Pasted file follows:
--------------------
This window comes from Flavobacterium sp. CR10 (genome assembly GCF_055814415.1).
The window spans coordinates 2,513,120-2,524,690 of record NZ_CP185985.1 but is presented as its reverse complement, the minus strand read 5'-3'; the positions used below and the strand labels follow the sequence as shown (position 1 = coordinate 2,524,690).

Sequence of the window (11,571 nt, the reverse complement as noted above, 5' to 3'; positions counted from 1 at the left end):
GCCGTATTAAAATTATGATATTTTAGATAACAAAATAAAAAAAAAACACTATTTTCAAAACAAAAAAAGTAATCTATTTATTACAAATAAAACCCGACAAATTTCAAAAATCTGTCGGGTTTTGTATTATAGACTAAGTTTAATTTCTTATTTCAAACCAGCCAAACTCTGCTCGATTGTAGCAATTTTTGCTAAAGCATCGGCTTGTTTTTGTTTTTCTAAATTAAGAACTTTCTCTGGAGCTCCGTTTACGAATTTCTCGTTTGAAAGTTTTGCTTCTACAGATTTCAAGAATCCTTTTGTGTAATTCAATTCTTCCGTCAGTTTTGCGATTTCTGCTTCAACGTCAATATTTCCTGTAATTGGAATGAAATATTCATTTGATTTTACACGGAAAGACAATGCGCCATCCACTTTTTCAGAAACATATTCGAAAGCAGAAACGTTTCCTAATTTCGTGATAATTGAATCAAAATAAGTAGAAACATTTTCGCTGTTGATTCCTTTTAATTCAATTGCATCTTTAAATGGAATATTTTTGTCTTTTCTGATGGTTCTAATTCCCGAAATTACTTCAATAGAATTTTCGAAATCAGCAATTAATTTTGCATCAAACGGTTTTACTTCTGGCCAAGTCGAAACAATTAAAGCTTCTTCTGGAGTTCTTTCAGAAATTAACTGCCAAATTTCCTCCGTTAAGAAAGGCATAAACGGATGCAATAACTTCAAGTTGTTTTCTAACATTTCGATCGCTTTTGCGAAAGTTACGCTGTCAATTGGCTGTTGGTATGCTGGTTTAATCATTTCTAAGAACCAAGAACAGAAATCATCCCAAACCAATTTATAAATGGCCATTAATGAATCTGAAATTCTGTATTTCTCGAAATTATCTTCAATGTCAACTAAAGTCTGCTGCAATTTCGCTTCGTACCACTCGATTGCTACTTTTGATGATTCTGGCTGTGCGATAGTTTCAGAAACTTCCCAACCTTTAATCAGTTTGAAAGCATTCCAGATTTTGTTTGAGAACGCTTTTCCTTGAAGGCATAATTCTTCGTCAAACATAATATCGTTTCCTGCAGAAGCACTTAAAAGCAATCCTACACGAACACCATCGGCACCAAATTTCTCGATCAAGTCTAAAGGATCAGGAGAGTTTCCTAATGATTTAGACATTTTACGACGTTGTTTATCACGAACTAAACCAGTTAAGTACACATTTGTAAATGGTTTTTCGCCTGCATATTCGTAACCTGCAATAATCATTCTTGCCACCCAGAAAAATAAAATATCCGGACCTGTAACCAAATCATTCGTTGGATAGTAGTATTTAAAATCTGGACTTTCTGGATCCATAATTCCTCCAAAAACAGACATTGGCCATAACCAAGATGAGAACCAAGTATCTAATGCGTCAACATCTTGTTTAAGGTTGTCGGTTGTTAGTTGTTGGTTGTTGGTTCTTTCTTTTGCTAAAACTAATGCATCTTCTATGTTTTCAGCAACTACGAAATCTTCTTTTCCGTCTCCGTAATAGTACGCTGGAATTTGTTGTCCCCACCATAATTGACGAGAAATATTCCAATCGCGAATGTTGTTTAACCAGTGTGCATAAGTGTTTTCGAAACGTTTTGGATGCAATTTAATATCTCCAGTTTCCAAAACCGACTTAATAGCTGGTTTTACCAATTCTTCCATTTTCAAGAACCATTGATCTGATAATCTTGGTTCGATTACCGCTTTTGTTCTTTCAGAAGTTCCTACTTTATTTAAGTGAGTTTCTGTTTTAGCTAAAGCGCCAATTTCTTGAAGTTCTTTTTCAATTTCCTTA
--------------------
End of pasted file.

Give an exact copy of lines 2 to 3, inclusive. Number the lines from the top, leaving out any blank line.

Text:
The window spans coordinates 2,513,120-2,524,690 of record NZ_CP185985.1 but is presented as its reverse complement, the minus strand read 5'-3'; the positions used below and the strand labels follow the sequence as shown (position 1 = coordinate 2,524,690).

Sequence of the window (11,571 nt, the reverse complement as noted above, 5' to 3'; positions counted from 1 at the left end):